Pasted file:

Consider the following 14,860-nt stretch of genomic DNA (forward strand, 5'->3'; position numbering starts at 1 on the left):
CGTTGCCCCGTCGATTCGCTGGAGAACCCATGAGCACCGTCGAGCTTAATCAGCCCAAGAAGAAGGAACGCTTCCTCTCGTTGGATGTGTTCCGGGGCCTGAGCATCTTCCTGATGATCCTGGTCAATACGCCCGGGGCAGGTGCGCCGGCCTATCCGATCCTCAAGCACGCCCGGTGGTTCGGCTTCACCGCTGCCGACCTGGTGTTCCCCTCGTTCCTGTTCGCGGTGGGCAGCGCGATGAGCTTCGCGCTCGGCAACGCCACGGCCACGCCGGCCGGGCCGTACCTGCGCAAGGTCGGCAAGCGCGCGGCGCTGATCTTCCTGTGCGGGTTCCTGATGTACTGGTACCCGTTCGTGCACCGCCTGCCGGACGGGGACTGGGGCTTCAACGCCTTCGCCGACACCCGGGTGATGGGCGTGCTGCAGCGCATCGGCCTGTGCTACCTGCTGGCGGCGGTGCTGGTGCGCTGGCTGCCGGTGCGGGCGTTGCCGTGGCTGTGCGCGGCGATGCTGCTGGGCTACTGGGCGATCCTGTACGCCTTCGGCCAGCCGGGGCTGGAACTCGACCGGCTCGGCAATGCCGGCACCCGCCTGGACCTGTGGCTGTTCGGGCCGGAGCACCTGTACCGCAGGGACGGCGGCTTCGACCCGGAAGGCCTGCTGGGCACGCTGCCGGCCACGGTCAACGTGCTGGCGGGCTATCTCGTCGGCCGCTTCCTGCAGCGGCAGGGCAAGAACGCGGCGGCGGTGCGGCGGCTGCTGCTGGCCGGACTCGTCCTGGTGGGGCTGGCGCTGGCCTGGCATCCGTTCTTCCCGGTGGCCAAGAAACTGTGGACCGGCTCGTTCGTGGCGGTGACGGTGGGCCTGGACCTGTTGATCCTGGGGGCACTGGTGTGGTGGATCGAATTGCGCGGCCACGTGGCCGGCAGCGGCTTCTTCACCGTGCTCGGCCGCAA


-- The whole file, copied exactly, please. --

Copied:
Consider the following 14,860-nt stretch of genomic DNA (forward strand, 5'->3'; position numbering starts at 1 on the left):
CGTTGCCCCGTCGATTCGCTGGAGAACCCATGAGCACCGTCGAGCTTAATCAGCCCAAGAAGAAGGAACGCTTCCTCTCGTTGGATGTGTTCCGGGGCCTGAGCATCTTCCTGATGATCCTGGTCAATACGCCCGGGGCAGGTGCGCCGGCCTATCCGATCCTCAAGCACGCCCGGTGGTTCGGCTTCACCGCTGCCGACCTGGTGTTCCCCTCGTTCCTGTTCGCGGTGGGCAGCGCGATGAGCTTCGCGCTCGGCAACGCCACGGCCACGCCGGCCGGGCCGTACCTGCGCAAGGTCGGCAAGCGCGCGGCGCTGATCTTCCTGTGCGGGTTCCTGATGTACTGGTACCCGTTCGTGCACCGCCTGCCGGACGGGGACTGGGGCTTCAACGCCTTCGCCGACACCCGGGTGATGGGCGTGCTGCAGCGCATCGGCCTGTGCTACCTGCTGGCGGCGGTGCTGGTGCGCTGGCTGCCGGTGCGGGCGTTGCCGTGGCTGTGCGCGGCGATGCTGCTGGGCTACTGGGCGATCCTGTACGCCTTCGGCCAGCCGGGGCTGGAACTCGACCGGCTCGGCAATGCCGGCACCCGCCTGGACCTGTGGCTGTTCGGGCCGGAGCACCTGTACCGCAGGGACGGCGGCTTCGACCCGGAAGGCCTGCTGGGCACGCTGCCGGCCACGGTCAACGTGCTGGCGGGCTATCTCGTCGGCCGCTTCCTGCAGCGGCAGGGCAAGAACGCGGCGGCGGTGCGGCGGCTGCTGCTGGCCGGACTCGTCCTGGTGGGGCTGGCGCTGGCCTGGCATCCGTTCTTCCCGGTGGCCAAGAAACTGTGGACCGGCTCGTTCGTGGCGGTGACGGTGGGCCTGGACCTGTTGATCCTGGGGGCACTGGTGTGGTGGATCGAATTGCGCGGCCACGTGGCCGGCAGCGGCTTCTTCACCGTGCTCGGCCGCAA